A series of coincidences has led to an exciting collaboration between workwear brand TradeMutt and a Moreton Bay Region social enterprise supporting bereaved parents who have suffered miscarriage.
Sweet Peanuts founder Barbara Armstrong says the collaboration, which also includes indigenous artist Bobbi Lockyer, will see TradeMutt launch a new range of workwear and medical scrubs to start conversations about miscarriage.
“It all started with the artist,” Barbara explains.
She met Bobbi at a conference for this year’s AusMumpreneur awards and fell in love with her art.
“She shared her story with the conference and everyone as completely blown away,” Barbara says.
“She’d done Fashion Week in Brisbane and was going to do Fashion Week in New York.
“I told her I’d love to work with her – I love her work, it’s so unique and beautiful.”
Fast-forward a couple of weeks and Barbara was at the Social Enterprise World Forum, where she met Shannon from TradeMutt, whose profits from their eye-catching shirts and workwear fund TIACS.org (this is a conversation-starter), which provides free counselling for people doing it tough.
“I mentioned that if we had a custom design for miscarriage, we could really encourage bereaved partners and dads to wear the design.
“Men just don’t like talking about their emotions and some dads don’t feel acknowledged or seen or heard or that they have the right to grieve.
“Shannon said he knew exactly what I was talking about, because he was a bereaved parent,” Barbara says.
“He understood fully about the importance of starting conversations with dads.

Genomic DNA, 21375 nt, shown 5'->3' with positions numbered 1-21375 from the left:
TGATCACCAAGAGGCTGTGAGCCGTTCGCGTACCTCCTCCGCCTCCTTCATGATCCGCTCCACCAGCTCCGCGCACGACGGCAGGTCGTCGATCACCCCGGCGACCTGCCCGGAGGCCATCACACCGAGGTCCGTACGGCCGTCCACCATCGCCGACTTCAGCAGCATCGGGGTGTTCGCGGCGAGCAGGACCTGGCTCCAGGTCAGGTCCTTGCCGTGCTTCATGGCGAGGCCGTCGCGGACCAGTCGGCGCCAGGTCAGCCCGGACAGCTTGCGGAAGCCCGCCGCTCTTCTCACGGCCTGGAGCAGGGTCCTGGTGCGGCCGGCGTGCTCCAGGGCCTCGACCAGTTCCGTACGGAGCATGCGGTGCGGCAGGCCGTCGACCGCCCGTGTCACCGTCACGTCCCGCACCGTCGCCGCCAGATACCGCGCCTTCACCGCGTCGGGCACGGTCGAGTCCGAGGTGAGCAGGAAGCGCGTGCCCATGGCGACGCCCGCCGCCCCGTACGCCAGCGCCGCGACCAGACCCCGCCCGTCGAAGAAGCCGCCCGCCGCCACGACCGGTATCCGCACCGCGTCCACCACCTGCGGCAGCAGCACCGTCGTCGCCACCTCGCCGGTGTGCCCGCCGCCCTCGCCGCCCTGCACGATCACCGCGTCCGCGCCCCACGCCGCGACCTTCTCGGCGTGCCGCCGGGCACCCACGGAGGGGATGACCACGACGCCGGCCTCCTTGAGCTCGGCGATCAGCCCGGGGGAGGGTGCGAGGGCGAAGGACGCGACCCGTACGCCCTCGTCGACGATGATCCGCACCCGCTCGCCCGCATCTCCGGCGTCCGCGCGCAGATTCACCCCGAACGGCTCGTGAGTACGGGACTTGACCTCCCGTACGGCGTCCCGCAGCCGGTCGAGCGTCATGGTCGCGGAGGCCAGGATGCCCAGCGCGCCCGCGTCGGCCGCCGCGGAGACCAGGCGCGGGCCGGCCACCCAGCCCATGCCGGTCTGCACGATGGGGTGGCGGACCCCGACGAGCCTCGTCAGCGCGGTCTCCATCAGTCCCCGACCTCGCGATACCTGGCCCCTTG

Barbara says they were discussing designs when she recalled her earlier conversation with Bobbi and knew instantly it would be the perfect partnership.
Aware TradeMutt had not produced workwear in Indigenous designs before, and conscious some people would feel as though they were appropriating First Nations culture, Barbara consulted Bobbi, who created an ally-friendly design that can be worn by everyone.
“Bobbi has the ability to represent Australian culture as a whole – we needed someone who could represent all the nations in Australia – and she’s already representing Australian culture internationally.
“A lot of her people are in blue-collar and mining industry jobs and would proudly wear her designs.
“So then we’re starting a conversation with indigenous culture as well as bereavement.”
With Bobbi donating the design, Barbara wanted to acknowledge her work, so TradeMutt will embroider her signature on each garment.
Barbara gave Bobbi free reign and the result is a bold pattern in blue and pink with yellow to represent healing.
“We were thinking about where else it could go, and healthcare was the obvious choice, so I asked TradeMutt how they would feel about manufacturing scrubs.
“And Shannon said ‘you know what, it’s interesting because we have had quite a bit of interest and this would be the best way to start’.”
Barbara is currently taking expressions of interest due to a minimum order amount for each style and will open for pre-orders based on feedback – but medical scrubs are guaranteed.
Vote for your favourite shirt style here.
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